Since the Lasting Power of Attorney (LPA) replaced the Enduring Power of Attorney in England and Wales in 2007, around three million have been implemented.
More than 800,000 LPAs were put in place in 2018, a rise of 6% on the previous year. However, experts believe that there are millions of people in this country who should, but don’t, have an LPA. Considering that the Alzheimer’s Society say that more than one million people in the UK will have dementia by 2025, it’s clear that there is still work to be done.
So, what is an LPA? How do they work? And who should have one? We answer these questions and bust five myths about a Lasting Power of Attorney.
What is a Lasting Power of Attorney (LPA)?
A Lasting Power of Attorney comes into effect if you lose mental capacity or you no longer wish to make decisions for yourself. It enables you to give someone you trust the legal authority to make decisions on your behalf.
There are two types of LPA:
- LPA for financial decisions – this can cover things such as buying and selling property, investing money or paying bills. Your attorney must keep accounts and make sure their money is kept separate from yours, and you can request regular details of how much is spent and how much money you have. These details can be sent to your solicitor or a family member if you lose mental capacity.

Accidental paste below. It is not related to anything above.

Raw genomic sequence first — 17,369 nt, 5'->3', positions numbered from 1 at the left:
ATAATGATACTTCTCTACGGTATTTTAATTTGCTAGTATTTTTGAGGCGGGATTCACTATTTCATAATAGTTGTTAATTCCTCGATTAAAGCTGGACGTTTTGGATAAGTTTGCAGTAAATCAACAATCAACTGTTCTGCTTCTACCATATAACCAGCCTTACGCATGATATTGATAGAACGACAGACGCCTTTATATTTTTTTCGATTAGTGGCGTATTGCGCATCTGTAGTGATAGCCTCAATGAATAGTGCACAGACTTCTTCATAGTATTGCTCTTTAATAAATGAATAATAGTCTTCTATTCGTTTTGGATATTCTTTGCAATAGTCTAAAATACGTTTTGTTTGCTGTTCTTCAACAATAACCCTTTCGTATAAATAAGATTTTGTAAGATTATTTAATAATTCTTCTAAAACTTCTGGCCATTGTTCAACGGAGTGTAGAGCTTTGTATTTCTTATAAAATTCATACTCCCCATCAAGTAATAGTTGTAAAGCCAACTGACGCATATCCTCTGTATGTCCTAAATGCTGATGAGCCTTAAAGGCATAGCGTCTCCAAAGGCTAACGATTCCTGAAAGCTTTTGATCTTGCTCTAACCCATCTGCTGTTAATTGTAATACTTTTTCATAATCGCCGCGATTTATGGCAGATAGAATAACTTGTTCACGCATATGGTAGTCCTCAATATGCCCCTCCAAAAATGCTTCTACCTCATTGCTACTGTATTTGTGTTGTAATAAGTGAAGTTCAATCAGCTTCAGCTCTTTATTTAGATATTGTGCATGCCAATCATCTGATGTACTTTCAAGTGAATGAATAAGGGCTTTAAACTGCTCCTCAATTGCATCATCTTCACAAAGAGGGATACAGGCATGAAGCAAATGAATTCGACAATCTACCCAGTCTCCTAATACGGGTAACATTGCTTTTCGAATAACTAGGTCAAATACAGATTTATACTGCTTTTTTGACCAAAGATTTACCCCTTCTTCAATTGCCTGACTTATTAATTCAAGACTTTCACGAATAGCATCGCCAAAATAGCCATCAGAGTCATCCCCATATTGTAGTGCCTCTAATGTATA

- LPA for health and care decisions – this covers decisions relating to your health and care and can only be used once you have lost mental capacity. Your attorney can make decisions about things such as where you should live, your medical care and who you should have contact with.
5 common myths about a Lasting Power of Attorney (LPA)
1. I don’t think I need one
Setting up an LPA sounds as if it would be a complicated business and that it’s only for people with significant assets.
The truth is that an LPA can cover either financial or healthcare decisions, and these can affect everyone. Financial decisions may be as simple as who pays your bills, while the loss of capacity can happen to you irrespective of your income or assets.
Anyone over the age of 18 should consider taking out an LPA. The older you are, the more important this becomes.
More than 800,000 power of attorney applications were made in the year to April 2019 alone, according to the Office of the Public Guardian. Factors driving the increase in people setting up LPAs include an aging population, the trend of people investing their pension in retirement, and greater awareness of the medical conditions that can cause people to lose capacity.
2. I don’t need two LPAs
As we saw above, there are two types of LPA. While you can choose to have one or both, many people have set up a financial LPA but not a healthcare LPA.
For many people, it’s sensible to have both types of LPA in place. Your financial LPA can cover managing your accounts, paying bills and collecting your pension, while the healthcare LPA can be used to manage your daily routine.
3. An LPA will be too expensive to set up
Setting up an LPA need not cost a fortune. You can set up an LPA online through the Office of the Public Guardian, at a cost of £82 for each one in England and Wales and £77 for each in Scotland.